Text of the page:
Extended Breast-Feeding: Is It More Common than We Think?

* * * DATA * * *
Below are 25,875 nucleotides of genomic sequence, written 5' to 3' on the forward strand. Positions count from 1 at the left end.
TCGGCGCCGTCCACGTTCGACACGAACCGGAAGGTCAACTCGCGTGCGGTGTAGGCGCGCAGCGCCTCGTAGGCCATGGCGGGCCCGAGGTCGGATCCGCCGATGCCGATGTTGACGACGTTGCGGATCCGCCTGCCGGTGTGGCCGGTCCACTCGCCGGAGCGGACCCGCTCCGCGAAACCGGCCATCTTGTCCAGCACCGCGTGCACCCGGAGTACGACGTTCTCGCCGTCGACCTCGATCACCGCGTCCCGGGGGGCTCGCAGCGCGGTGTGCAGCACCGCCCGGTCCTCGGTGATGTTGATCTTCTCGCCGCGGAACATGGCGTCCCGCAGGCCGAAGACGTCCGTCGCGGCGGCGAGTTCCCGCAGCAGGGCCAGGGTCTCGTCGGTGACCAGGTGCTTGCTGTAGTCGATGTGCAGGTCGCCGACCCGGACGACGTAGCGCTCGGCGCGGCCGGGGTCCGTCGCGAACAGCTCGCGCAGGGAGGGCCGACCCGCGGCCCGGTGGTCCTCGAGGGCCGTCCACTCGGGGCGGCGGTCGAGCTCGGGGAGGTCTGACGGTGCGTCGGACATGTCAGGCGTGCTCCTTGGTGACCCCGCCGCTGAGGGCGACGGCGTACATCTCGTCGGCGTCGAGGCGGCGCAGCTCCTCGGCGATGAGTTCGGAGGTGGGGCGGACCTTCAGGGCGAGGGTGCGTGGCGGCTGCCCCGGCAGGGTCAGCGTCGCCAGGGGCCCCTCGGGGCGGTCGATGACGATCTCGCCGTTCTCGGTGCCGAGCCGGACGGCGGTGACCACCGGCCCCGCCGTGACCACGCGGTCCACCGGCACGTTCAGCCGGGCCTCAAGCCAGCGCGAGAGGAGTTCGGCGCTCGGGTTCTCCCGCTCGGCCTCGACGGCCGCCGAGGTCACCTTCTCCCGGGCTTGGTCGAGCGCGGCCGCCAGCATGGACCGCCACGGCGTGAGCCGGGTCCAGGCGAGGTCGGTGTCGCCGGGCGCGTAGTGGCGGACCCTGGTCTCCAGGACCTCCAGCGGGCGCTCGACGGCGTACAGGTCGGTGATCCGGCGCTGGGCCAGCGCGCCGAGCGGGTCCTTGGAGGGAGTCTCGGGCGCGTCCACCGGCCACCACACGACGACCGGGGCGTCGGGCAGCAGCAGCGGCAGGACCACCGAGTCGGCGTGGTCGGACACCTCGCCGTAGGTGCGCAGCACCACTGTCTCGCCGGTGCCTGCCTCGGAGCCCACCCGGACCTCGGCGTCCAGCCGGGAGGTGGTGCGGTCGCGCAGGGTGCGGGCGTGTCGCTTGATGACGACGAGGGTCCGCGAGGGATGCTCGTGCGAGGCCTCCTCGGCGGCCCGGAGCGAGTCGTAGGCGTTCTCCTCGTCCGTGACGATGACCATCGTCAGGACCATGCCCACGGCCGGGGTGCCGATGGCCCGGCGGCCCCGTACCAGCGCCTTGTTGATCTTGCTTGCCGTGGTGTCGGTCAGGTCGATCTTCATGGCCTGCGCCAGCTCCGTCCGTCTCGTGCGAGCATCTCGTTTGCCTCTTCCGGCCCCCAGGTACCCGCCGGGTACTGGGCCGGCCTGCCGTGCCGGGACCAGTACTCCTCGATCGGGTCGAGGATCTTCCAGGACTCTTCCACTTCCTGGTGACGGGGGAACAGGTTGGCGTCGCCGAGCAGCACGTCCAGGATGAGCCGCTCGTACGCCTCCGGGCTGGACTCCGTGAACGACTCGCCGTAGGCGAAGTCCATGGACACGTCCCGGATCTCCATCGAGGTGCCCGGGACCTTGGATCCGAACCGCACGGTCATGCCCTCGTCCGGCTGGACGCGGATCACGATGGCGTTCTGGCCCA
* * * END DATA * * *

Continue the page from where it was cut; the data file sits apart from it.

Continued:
It’s hard to ignore TIME’s May 21 cover. There’s Jamie Lynne Grumet, looking every bit the supermodel in superskinny jeans, ballet flats and a strappy tank top with the neckline tugged down to make way for … her nearly 4-year-old son. He’s breast-feeding. Over the past few months, breast-feeding has grabbed headlines as moms have staged nationwide nurse-ins to draw attention to their right to breast-feed in public. Mothers with babes in arms have collectively bared their breasts in Target stores; they’ve had their infants latch on at Facebook’s headquarters and at the state capitol in Georgia. But the campaign for greater acceptance of nursing in public — and all those detractors who recoil when they see a mother feeding a baby just as her body is programmed to do — pales next to the startling image of Grumet feeding a boy who clearly doesn’t need breast milk to thrive. Or does he? (MORE: My Sister, My Surrogate: After Battling Cancer, One Woman Receives the Ultimate Mother’s Day Gift) In a society that still gets squeamish when a baby is nursed in public, the idea of continuing to nurse that baby until he’s a toddler or even a preschooler is a real show stopper. But much of the world doesn’t share the U.S.’s uneasiness. The World Health Organization (WHO) recommends breast-feeding up to a child’s second birthday “or beyond.” Most U.S. mothers don’t even meet the recommendation made by the American Academy of Pediatrics and the U.S. Surgeon General that they skip infant formula and breast-feed exclusively for six months. According to the CDC’s 2011 Breastfeeding Report Card, 75% of U.S. mothers start out nursing their babies, but only 44% have stuck with it by the time their child is 6 months old — and just 15% are breast-feeding exclusively by that point. By baby’s first birthday, less than a quarter of mothers are breast-feeding at all. From that small remainder emerges an even smaller group of extreme breast-feeders like Grumet. Which women are crazy enough to continue to nurse a child … Continue reading Extended Breast-Feeding: Is It More Common than We Think?